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How to Crowd-fund your Film

Sep 25, 2012

By Reem Shaddad

Director Charlie Kaufman last week broke the crowd-funding record. Using Kickstarter, he doubled the target amount for ‘Anomalisa’, an animated adaptation of his play. The $400,000 he raised saw him laughing past Hollywood’s big studios straight to the bank.

Did Kaufman’s success alleviate the deep lack of faith in crowd-funding?
His achievement has likely strengthened the perception that raising finances online can work. It has also shown, though, that the tool is not immune from stardom. Where does this leave lesser-known filmmakers who want to crowd-fund their project? To start, they need to know what they’re dealing with.

Here’s our guide on how to create a successful crowd-funding campaign:

  • Pick the right platform
    They’re not all the same. Different platforms are aimed at different projects. Kickstarter and IndieGoGo are geared towards creative projects, for example. Aflamnah is aimed at fund-seekers in the Arab region. Find your niche.
  • Set an achievable target
    We’d all love to make enough for a feature film, its marketing campaign, merchandise and a round-the-world trip as a treat. A sizeable target, however, is intimidating for contributors and could potentially crush your campaign – there are rules relating to targets and money claims. Keep your numbers manageable. After all, you can always go in for round two and you can always raise more money than targeted.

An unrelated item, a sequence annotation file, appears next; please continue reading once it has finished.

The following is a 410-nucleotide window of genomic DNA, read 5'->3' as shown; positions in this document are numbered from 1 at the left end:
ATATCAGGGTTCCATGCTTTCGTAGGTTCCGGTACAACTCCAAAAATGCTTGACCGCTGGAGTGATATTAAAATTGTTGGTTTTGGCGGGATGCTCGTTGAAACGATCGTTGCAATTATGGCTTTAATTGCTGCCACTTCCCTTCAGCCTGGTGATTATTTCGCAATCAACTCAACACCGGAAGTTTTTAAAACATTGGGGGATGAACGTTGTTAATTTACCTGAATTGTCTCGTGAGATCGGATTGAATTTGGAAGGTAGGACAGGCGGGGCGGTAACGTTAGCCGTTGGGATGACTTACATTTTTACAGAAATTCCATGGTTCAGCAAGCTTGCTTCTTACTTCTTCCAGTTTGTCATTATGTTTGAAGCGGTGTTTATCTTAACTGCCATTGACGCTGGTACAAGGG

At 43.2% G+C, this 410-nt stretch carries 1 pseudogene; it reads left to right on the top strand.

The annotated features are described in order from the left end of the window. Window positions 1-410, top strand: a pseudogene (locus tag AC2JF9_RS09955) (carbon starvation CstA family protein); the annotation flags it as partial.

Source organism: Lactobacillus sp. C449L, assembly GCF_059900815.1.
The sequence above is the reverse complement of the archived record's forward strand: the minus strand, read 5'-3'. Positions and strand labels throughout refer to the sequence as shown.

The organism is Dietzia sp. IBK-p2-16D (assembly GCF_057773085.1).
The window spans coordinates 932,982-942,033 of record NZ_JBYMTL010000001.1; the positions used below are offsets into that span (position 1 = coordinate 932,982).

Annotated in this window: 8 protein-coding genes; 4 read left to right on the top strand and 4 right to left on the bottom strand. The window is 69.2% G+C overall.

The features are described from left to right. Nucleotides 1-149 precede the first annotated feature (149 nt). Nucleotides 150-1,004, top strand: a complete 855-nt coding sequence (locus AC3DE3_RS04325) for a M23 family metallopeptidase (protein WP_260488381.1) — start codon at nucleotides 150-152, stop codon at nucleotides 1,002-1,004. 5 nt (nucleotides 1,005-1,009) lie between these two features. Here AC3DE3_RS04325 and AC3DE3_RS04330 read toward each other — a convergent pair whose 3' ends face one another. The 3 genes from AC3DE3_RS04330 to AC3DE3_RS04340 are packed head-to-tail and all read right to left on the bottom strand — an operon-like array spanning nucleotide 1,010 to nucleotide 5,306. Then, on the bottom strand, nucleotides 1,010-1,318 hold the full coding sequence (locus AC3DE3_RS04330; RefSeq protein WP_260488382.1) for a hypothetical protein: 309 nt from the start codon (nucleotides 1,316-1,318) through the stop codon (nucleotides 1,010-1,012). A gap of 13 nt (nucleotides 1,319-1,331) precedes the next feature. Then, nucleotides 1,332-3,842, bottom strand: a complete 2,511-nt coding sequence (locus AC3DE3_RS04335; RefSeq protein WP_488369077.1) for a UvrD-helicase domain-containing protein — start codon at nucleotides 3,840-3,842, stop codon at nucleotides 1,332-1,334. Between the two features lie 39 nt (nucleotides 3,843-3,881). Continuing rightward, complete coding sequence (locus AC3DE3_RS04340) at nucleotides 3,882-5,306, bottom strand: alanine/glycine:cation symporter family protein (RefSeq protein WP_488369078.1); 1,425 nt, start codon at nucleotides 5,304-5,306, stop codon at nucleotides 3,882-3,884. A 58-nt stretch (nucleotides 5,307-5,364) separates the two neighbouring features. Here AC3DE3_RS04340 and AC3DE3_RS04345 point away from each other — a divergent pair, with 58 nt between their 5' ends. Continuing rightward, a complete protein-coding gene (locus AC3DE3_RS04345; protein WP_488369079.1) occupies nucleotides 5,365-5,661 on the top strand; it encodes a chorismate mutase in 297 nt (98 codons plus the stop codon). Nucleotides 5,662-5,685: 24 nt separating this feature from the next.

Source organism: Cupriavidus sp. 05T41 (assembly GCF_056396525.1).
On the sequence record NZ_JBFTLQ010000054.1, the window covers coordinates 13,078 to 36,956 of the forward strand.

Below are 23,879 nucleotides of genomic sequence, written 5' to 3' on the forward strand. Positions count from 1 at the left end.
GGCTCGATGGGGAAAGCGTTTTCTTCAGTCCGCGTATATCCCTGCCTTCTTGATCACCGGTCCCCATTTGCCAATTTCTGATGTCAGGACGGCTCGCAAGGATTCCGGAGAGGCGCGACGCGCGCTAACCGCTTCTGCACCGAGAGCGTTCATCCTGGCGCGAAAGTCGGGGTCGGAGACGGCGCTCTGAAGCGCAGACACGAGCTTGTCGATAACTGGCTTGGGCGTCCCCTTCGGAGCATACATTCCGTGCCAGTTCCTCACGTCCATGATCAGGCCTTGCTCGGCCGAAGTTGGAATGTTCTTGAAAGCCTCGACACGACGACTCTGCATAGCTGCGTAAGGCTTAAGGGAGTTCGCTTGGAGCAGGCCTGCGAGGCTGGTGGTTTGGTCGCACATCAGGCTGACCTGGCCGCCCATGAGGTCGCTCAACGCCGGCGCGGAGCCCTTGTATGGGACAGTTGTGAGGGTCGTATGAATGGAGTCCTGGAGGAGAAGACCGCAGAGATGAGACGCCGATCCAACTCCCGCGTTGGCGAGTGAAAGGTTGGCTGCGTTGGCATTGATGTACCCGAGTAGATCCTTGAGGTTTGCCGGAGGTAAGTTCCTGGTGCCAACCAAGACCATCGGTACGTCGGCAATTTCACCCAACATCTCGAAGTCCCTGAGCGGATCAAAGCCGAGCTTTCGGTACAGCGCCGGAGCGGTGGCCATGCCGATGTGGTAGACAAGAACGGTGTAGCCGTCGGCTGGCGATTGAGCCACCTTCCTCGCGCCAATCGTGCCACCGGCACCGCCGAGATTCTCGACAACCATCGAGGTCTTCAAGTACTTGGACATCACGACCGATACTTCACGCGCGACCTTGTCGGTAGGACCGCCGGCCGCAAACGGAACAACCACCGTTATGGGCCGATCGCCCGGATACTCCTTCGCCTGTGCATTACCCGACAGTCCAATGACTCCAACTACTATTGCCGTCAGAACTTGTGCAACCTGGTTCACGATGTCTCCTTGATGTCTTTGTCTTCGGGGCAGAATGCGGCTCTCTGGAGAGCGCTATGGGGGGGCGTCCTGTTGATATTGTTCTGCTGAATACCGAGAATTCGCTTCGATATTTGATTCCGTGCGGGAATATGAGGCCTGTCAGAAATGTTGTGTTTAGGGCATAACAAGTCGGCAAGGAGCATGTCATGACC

• Make your campaign irresistible
    Campaigns with the most impact have memorable videos and juicy rewards. Be personable in your call, pitch the project’s strengths, set the theme and most of all inject a dose of fun. Rewards are highly appreciated – it’s almost like online shopping, but for a cause.
  • Have a spending plan
    There is nothing worse than ambiguity. There’s a growing fear of scamming threats; some based on reality. Explain why you need to raise money and where you plan on spending it. Post-production? Renting a 7D? Hiring a top-notch SFX wizard? Note it all in your campaign plan.
  • Socialise
    Setting up your crowd-funding page is just the beginning. Leveraging your social media presence on Twitter, Facebook and potentially through a blog is essential. ‘Please help me make my film!’ posted several dozen times a day will not work. Engage, inform and entertain your potential funders. This is your chance to sell your product.
  • Follow up
    Updates are essential. Show people what you’ve accomplished so they can feel like part of your team. You can also use these updates as a grassroots marketing strategy.

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